This study investigated the precursors and factors affecting formation of haloacetonitriles (HANs) and chloropicrin (TCNM) during chlorination/chloramination of eight amino acids in the effluent water of V-type clarifying filtration from a drinking water treatment plant. The yields of trichloroacetonitrile (TCAN), dichloroacetonitrile (DCAN) and TCNM were higher during chlorination than during chloramination. Tyrosine and tryptophan produced the greatest amount of DCAN and also generated a small amount of TCAN during chlorination process. Besides, the yields of DCAN were higher than TCNM during chlorination/chloramination. Contact time, Cl2:org-N molar ratios, pH, temperature and bromide ion affected nitrogenous disinfection by-products (N-DBPs) formation during chlorination of tryptophan in different degrees. TCAN, DCAN and TCNM formation showed the increasing and then decreasing with prolonged contact time. Higher Cl2:org-N molar ratios improved N-DBPs formation within a certain range. The pH affected N-DBPs formation differently. HANs increased with increasing pH from 5 to 6 and decreased with increasing pH from 6 to 9, while TCNM increased with increasing pH from 5 to 9. Higher temperatures enhanced TCNM formation, but reduced the formation of TCAN and DCAN. The presence of bromide ions improved the yields of HANs and TCNM and shifted N-DBPs to more brominated ones.

  2. Drink Water, Stay Slimmer?

    MedlinePlus

    ... an overall healthy diet, she noted. Explaining why water intake may be linked with a healthier weight was beyond the scope of the study, Chang said. Chang suggests a simple measure to gauge hydration: "I just say look ...

  3. 30 CFR 75.1718 - Drinking water.

    Code of Federal Regulations, 2013 CFR

    2013-07-01

    ... 30 Mineral Resources 1 2013-07-01 2013-07-01 false Drinking water. 75.1718 Section 75.1718 Mineral... SAFETY STANDARDS-UNDERGROUND COAL MINES Miscellaneous § 75.1718 Drinking water. An adequate supply of potable water shall be provided for drinking purposes in the active workings of the mine, and such...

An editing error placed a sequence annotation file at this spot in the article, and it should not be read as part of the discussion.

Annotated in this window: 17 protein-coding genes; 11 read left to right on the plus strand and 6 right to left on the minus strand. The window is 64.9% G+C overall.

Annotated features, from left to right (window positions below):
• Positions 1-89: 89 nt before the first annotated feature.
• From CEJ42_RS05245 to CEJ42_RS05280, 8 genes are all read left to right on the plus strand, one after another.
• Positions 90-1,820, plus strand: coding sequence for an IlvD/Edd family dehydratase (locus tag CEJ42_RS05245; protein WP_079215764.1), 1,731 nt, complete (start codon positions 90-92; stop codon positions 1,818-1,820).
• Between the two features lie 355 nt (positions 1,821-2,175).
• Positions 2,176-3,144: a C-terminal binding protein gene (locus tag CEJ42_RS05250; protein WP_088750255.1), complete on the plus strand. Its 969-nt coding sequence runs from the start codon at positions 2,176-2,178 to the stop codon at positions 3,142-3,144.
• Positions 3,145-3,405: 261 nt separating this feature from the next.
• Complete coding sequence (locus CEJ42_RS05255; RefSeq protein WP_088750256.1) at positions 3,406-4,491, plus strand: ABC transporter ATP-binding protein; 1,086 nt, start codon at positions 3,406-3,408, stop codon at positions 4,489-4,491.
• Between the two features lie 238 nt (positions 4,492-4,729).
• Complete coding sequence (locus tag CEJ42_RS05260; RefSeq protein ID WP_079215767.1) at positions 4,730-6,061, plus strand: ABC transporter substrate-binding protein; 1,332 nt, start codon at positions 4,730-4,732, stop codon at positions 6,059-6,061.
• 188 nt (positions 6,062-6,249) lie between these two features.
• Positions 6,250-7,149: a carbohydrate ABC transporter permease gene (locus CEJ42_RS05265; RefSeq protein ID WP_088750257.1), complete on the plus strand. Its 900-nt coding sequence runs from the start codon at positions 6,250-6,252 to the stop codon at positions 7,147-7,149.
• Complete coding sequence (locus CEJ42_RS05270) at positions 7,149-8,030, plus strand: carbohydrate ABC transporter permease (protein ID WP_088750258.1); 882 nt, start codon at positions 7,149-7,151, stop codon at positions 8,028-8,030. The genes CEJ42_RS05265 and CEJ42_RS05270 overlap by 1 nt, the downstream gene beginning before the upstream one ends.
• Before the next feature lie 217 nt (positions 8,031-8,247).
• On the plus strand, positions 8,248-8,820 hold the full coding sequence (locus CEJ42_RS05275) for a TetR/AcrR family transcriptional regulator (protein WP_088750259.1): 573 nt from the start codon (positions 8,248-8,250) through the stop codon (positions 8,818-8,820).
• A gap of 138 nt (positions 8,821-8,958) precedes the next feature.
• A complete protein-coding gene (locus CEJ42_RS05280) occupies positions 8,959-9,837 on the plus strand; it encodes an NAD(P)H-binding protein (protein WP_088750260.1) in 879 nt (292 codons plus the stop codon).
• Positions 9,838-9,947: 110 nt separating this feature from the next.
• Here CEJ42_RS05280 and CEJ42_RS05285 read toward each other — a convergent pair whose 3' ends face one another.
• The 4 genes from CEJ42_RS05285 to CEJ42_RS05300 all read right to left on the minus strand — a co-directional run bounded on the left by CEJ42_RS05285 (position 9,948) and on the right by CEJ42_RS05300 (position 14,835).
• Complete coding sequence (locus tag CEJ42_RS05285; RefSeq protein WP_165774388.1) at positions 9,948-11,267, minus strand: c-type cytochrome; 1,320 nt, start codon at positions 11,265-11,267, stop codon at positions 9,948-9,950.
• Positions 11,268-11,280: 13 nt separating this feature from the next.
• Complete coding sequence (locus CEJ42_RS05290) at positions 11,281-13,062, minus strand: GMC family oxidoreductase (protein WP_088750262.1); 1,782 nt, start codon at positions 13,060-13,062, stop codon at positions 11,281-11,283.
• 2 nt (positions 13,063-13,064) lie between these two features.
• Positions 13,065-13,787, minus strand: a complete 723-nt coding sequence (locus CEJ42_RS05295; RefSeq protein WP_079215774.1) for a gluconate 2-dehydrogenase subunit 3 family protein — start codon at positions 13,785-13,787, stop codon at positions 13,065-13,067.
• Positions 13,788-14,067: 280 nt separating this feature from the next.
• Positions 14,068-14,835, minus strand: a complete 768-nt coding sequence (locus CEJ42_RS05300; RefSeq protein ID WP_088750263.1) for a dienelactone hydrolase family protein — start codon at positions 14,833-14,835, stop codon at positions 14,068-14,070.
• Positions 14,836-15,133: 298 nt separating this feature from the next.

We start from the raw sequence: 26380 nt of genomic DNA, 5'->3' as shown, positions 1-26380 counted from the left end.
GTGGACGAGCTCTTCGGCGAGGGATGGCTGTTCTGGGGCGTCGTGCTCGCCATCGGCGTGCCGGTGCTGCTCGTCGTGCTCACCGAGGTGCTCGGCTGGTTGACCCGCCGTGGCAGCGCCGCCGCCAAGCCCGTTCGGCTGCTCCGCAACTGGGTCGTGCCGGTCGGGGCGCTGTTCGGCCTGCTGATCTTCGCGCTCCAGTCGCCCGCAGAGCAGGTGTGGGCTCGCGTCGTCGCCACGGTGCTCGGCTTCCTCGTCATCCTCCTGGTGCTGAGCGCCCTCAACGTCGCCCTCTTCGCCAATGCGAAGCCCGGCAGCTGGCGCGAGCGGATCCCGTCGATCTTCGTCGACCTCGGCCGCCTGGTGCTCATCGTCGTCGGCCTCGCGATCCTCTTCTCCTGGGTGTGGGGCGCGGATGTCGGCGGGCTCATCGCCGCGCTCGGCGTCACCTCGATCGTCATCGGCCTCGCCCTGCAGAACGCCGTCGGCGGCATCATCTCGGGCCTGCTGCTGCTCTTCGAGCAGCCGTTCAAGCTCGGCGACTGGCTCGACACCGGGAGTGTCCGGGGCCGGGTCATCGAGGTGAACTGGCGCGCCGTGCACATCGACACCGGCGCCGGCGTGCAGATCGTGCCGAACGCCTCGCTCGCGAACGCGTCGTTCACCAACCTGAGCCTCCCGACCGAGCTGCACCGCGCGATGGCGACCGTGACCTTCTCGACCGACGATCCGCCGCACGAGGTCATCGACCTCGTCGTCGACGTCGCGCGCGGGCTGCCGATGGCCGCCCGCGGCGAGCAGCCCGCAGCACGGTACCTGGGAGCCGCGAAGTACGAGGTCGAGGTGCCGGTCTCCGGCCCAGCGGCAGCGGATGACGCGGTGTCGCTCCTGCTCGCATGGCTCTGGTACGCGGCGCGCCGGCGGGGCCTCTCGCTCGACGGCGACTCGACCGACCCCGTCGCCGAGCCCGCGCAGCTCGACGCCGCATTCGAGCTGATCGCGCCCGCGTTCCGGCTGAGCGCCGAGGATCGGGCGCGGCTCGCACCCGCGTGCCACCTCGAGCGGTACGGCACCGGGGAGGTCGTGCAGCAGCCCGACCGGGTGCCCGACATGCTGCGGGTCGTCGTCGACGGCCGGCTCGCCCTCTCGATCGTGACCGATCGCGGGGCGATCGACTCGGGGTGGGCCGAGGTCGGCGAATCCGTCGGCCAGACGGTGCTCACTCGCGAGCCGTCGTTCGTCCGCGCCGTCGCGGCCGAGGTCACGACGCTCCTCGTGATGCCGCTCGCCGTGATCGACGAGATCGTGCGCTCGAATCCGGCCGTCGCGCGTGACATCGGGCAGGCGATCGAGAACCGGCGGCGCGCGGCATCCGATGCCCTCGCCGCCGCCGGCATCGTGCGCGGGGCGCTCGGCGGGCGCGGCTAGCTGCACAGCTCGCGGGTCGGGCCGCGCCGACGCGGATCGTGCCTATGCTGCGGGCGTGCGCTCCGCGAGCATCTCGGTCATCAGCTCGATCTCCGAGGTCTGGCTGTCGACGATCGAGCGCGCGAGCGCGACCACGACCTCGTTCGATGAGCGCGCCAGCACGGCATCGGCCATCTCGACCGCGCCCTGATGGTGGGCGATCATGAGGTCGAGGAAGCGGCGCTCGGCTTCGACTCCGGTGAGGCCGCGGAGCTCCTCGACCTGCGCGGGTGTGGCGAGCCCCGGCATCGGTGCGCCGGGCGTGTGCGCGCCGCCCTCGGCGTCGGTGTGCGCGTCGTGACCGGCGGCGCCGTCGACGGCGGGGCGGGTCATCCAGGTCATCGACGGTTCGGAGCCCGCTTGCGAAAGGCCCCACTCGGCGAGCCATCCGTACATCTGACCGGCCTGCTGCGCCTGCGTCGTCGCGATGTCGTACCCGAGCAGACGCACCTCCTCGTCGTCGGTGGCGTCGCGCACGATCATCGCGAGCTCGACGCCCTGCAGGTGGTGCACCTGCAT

4. 30 CFR 75.1718 - Drinking water.

    Code of Federal Regulations, 2012 CFR

    2012-07-01

    ... 30 Mineral Resources 1 2012-07-01 2012-07-01 false Drinking water. 75.1718 Section 75.1718 Mineral... SAFETY STANDARDS-UNDERGROUND COAL MINES Miscellaneous § 75.1718 Drinking water. An adequate supply of potable water shall be provided for drinking purposes in the active workings of the mine, and such...

  5. 30 CFR 75.1718 - Drinking water.

    Code of Federal Regulations, 2014 CFR

    2014-07-01

    ... 30 Mineral Resources 1 2014-07-01 2014-07-01 false Drinking water. 75.1718 Section 75.1718 Mineral... SAFETY STANDARDS-UNDERGROUND COAL MINES Miscellaneous § 75.1718 Drinking water. An adequate supply of potable water shall be provided for drinking purposes in the active workings of the mine, and such...

  6. 30 CFR 75.1718 - Drinking water.

    Code of Federal Regulations, 2011 CFR

    2011-07-01

    ... 30 Mineral Resources 1 2011-07-01 2011-07-01 false Drinking water. 75.1718 Section 75.1718 Mineral... SAFETY STANDARDS-UNDERGROUND COAL MINES Miscellaneous § 75.1718 Drinking water. An adequate supply of potable water shall be provided for drinking purposes in the active workings of the mine, and such...

  7. 30 CFR 75.1718 - Drinking water.

    Code of Federal Regulations, 2010 CFR

    2010-07-01

    ... 30 Mineral Resources 1 2010-07-01 2010-07-01 false Drinking water. 75.1718 Section 75.1718 Mineral... SAFETY STANDARDS-UNDERGROUND COAL MINES Miscellaneous § 75.1718 Drinking water. An adequate supply of potable water shall be provided for drinking purposes in the active workings of the mine, and such...

  8. THE DRINKING WATER TREATABILITY DATABASE (Slides)

    EPA Science Inventory

    The Drinking Water Treatability Database (TDB) assembles referenced data on the control of contaminants in drinking water, housed on an interactive, publicly-available, USEPA web site (www.epa.gov/tdb). The TDB is of use to drinking water utilities, treatment process design engin...

  9. THE DRINKING WATER TREATABILITY DATABASE (Conference Paper)

    EPA Science Inventory

    The Drinking Water Treatability Database (TDB) assembles referenced data on the control of contaminants in drinking water, housed on an interactive, publicly-available, USEPA web site (www.epa.gov/tdb). The TDB is of use to drinking water utilities, treatment process design engin...

  10. DRINKING WATER TREATMENT

    EPA Science Inventory